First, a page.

The Minnesota Innocence Project
is seeking a new trial for a man who was convicted of murdering three Indian women in the 1980s.
is serving three life sentences for the murders. A jury found him guilty for killing Kathy Bullman, 19, Angeline Whitebird-Sweet, 26, and Angela Green, 21, in Minneapolis in 1986 and 1987.
The Minnesota Innocence Project, however, says Glaze may have been wrongly convicted. DNA tests appear to implicate another man who is a convicted rapist.
Glaze was known a drifter who falsely claimed to have Indian heritage. He even had AIM -- for American Indian Movement -- tattooed on his left hand.
But people who know him said Glaze harbored negative attitudes toward Indian women.
At his trial in 1987, a prosecutor said he had a "fury in his gut" that prompted him to murder his three victims.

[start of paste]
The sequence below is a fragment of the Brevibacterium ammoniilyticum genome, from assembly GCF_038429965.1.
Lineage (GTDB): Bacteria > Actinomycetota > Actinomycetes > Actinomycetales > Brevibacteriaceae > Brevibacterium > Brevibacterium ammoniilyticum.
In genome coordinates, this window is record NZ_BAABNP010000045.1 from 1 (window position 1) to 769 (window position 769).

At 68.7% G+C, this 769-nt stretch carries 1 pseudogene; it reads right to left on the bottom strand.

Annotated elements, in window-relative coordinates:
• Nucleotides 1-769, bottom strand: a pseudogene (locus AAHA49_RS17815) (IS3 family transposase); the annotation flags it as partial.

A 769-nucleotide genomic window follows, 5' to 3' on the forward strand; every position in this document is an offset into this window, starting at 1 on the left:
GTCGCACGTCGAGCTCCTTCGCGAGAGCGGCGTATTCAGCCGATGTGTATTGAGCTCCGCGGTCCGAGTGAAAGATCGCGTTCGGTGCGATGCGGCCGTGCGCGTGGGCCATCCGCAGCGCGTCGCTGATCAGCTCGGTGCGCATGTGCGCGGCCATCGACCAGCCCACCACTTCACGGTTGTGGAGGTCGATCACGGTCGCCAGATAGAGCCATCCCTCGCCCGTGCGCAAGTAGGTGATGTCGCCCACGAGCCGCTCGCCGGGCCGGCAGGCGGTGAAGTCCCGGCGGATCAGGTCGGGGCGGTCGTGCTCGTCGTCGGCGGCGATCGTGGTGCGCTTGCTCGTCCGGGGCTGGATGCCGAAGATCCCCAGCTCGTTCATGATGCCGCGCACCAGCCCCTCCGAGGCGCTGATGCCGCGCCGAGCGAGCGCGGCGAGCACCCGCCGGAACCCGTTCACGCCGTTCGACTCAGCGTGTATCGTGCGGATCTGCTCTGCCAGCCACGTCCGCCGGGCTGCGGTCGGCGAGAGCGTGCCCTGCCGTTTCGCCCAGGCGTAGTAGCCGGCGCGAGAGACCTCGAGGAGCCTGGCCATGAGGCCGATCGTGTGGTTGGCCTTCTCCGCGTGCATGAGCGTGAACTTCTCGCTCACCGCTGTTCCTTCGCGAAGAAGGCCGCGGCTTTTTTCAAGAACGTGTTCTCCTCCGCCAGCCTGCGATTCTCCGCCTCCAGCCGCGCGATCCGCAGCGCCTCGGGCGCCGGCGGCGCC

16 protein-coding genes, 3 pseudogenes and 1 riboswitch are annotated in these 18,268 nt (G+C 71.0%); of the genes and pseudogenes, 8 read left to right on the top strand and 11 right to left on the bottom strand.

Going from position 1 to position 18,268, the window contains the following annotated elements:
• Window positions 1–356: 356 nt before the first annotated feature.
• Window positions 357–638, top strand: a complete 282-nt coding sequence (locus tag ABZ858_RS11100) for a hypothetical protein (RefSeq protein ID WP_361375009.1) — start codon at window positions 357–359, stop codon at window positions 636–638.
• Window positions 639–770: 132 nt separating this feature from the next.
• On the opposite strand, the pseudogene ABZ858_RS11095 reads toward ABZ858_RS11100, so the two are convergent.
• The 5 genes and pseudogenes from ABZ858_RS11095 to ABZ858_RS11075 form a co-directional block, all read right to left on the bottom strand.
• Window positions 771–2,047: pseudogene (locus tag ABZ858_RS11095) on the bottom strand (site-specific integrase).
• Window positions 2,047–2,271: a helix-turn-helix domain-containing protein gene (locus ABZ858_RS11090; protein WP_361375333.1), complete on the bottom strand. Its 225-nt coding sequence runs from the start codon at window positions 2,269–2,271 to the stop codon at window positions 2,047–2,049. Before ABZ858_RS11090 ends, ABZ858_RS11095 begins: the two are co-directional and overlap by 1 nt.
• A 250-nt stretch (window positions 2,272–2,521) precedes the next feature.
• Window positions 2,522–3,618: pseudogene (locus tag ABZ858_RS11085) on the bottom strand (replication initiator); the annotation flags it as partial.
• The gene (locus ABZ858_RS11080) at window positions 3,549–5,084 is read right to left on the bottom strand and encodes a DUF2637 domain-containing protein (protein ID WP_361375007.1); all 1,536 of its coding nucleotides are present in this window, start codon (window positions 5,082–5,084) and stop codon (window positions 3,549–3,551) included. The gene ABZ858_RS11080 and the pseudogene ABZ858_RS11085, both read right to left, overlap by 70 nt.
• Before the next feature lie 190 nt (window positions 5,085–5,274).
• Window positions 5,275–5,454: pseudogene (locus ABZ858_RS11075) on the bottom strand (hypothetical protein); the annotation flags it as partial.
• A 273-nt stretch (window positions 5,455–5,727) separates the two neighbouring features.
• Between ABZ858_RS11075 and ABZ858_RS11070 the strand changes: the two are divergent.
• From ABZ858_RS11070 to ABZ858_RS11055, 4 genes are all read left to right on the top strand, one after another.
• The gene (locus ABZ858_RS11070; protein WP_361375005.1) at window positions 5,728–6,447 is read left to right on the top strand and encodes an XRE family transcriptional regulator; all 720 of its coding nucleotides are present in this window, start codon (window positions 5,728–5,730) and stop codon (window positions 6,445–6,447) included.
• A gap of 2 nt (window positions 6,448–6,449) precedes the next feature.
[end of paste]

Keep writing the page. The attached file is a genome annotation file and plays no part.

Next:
The real American Indian Movement
led street patrols in Minneapolis in response to the deaths. Activists accused law enforcement of not doing enough to solve the crimes.
“There were eyewitness identifications. We had statements by him (Glaze) regarding his hatred of Native women and his desire to mutilate them. He had confessed to doing these three murders,” David Brown, the chief criminal deputy posecutor for the Hennepin County Attorney’s office, told the Associated Press.
Get the Story:
Citing new DNA in decades-old murders, lawyers ask for new trial
(The Minneapolis Star Tribune 6/4)
New trial sought for man in ‘80s Minnesota murders
DNA tests show man innocent of 1980s Minn. murders, lawyers say
(Minnesota Public Radio 6/3)
Lawyers: DNA tests show Minn. serial killer Billy Glaze innocent
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